Tapping into the Art of Social Marketing Storybuilding

Michael Smith, Digital Strategist, Palio

Have you ever played Round Robin? Round Robin tale telling is a collaborative creation of a story where individuals each contribute a small part to drive the plot forward. Social media is similar in that plenty of people participate, and at any given moment each participant can affect a story’s outcome.

Businesses have always used words and pictures to tell their story, but – outside of marketing research initiatives like focus groups or surveys – information flowed in one direction, from companies to consumers. Today, stories are told from multiple perspectives using various mediums and reach a wider audience.

Getting people to communicate passionately about your business – whether that’s a new treatment therapy, technique, hospital or physician’s office or pharmaceutical product – can create engagement and interaction among individuals, increase customer or patient loyalty and impact the bottom line. Not taking advantage of the art of storytbuilding and effectively crowdsourcing your message is a missed opportunity because of the sheer volume of people interacting on social networks.

In this Harvard Business Review article, Coca-Cola’s Joe Tripodi advises companies to not fight this wave of expression and accept that consumers can generate more messages than you ever could. With changes to Facebook rules, it’s time to accept that everyone really is empowered to tell part of your story. Rather than fighting to control the message, it’s time to figure out how to influence it or take advantage of it.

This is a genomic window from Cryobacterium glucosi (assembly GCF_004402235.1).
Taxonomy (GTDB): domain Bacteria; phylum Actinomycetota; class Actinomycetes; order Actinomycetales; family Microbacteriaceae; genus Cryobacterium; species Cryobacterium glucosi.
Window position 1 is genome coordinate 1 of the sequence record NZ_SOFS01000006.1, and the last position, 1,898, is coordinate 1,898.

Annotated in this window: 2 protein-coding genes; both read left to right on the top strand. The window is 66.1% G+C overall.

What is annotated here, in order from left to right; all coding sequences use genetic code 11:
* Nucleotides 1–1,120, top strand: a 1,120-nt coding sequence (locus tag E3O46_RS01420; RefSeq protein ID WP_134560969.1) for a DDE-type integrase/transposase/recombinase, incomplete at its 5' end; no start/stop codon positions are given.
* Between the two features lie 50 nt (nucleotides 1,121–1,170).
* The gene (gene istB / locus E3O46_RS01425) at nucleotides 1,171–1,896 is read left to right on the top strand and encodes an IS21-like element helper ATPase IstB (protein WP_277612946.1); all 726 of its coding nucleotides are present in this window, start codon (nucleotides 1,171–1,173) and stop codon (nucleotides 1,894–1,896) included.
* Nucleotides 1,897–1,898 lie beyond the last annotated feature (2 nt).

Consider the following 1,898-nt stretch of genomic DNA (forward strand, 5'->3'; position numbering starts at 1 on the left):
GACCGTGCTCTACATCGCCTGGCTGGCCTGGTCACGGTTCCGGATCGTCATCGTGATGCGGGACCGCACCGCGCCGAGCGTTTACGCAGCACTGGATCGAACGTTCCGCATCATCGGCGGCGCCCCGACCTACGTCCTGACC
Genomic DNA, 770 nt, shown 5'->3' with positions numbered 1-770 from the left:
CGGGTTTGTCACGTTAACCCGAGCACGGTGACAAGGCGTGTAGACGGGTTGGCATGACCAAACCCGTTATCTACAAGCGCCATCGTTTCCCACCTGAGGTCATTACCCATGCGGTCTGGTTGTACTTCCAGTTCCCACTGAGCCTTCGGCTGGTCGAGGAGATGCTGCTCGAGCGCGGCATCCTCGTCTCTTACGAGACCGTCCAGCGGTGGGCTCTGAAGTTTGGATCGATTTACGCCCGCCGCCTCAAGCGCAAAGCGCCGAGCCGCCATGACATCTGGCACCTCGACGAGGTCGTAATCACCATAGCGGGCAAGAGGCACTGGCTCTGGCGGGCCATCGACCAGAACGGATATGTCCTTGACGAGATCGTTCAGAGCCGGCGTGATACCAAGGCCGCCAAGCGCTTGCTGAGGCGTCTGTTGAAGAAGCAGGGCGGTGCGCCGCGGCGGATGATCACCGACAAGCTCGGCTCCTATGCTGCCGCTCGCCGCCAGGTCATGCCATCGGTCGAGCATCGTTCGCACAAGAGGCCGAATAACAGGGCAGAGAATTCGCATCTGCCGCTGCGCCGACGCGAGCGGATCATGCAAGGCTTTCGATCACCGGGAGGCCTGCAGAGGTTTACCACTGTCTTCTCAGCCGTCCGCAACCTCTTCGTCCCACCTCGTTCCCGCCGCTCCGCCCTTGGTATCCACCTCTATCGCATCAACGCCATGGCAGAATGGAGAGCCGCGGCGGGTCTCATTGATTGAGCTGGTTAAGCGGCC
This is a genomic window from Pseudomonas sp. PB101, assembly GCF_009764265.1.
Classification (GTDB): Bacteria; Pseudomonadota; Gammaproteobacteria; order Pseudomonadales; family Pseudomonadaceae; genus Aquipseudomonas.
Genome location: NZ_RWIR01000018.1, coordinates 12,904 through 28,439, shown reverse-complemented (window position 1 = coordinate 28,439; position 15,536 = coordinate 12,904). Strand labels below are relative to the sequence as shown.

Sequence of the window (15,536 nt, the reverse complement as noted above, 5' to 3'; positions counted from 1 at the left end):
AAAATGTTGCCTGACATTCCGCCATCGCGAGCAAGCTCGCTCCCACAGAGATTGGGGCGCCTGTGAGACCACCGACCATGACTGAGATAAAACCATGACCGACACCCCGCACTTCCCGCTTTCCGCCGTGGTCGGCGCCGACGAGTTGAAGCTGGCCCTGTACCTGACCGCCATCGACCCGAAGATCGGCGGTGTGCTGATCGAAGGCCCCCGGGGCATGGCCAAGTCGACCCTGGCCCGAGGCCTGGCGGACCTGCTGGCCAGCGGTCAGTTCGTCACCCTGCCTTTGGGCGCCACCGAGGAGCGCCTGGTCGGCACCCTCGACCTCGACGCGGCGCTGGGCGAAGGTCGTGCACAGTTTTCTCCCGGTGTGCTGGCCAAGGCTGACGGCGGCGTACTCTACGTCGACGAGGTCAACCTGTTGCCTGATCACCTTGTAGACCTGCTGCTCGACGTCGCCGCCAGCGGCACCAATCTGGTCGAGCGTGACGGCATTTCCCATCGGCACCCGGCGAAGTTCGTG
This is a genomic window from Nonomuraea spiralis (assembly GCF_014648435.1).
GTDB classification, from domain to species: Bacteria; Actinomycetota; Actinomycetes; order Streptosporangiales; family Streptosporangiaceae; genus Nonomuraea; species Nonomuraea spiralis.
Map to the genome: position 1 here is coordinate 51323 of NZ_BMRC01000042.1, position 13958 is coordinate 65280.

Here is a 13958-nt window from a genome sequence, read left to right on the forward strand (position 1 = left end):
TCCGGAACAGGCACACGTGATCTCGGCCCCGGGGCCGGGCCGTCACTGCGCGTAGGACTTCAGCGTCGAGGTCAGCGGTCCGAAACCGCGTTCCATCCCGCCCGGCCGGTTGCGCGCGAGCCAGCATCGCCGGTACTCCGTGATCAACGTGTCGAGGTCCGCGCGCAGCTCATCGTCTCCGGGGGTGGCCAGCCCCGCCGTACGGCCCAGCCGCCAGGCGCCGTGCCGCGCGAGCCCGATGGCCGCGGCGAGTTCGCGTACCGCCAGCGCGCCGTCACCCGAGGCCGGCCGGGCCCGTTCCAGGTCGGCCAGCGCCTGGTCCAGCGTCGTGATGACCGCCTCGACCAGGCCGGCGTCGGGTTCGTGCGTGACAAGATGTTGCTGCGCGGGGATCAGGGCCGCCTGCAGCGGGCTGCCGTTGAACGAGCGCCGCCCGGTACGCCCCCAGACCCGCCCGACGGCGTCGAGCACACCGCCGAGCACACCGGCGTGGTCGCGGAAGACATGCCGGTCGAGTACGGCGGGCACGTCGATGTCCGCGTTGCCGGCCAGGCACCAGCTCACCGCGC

People love telling stories – the nutrition major talking about a hands-on learning experience at Lowell General or the patient who blogged about bad hospital food – and they love sharing them. Stories are like puzzles, and there is no puzzle if your pieces aren’t matching.

How do you help your fans and customers put the pieces of the story puzzle together?

Make your best information inherently shareable and granular. That means more than just a row of social media sharing icons on your company blog – it means breaking your information up into smaller pieces that can be repurposed by your fans and customers. Not many people want to share a 10-page white paper, but a tip of the day? A contest that rewards social linking? A build-your-own video microsite that stars users – and your product? Those are going to get more traffic.

Stories can – and should – be told across channels and even across products. Using print ads to drive traffic to your website? Welcome to 1995! Today, savvy marketers are building defined-path stories and messages that still start from a common channel, but increasingly the best ROI is coming from stories that can be joined from a range of channels and followed across whatever media the user happens to feel like jumping to next.

Quit trying to own the whole narrative and be happy with own the Dramatic Opening and the Big Finish. All stories have an arc, and 1.0 marketers – those same folks stuck in 1995 – often try too hard to own the whole arc. Instead, look for opportunities to launch stories with a dramatic opening and let users and fans guide themselves (and their network) to a big finish that drives home your key messages.

Of course, not every twist and turn will be positive. Negative feedback is par for the course with social interaction. There may be times marketing needs to intervene, which is why social media monitoring is so important, but there also may be times when your customers and fans will do that for you. You may choose to wait and see if your network of fans and friends comes to your defense and perpetuates the happy ending of your story. And when they do? Be sure to acknowledge their contribution. They’ll know they’re being heard, respected and valued, enabling you to continue building the loyalty you’ve worked so hard to create.

Palio is an advertising agency revolutionizing pharmaceutical and healthcare marketing to create experiences that will Never Be Forgotten.

© 2011 Palio.com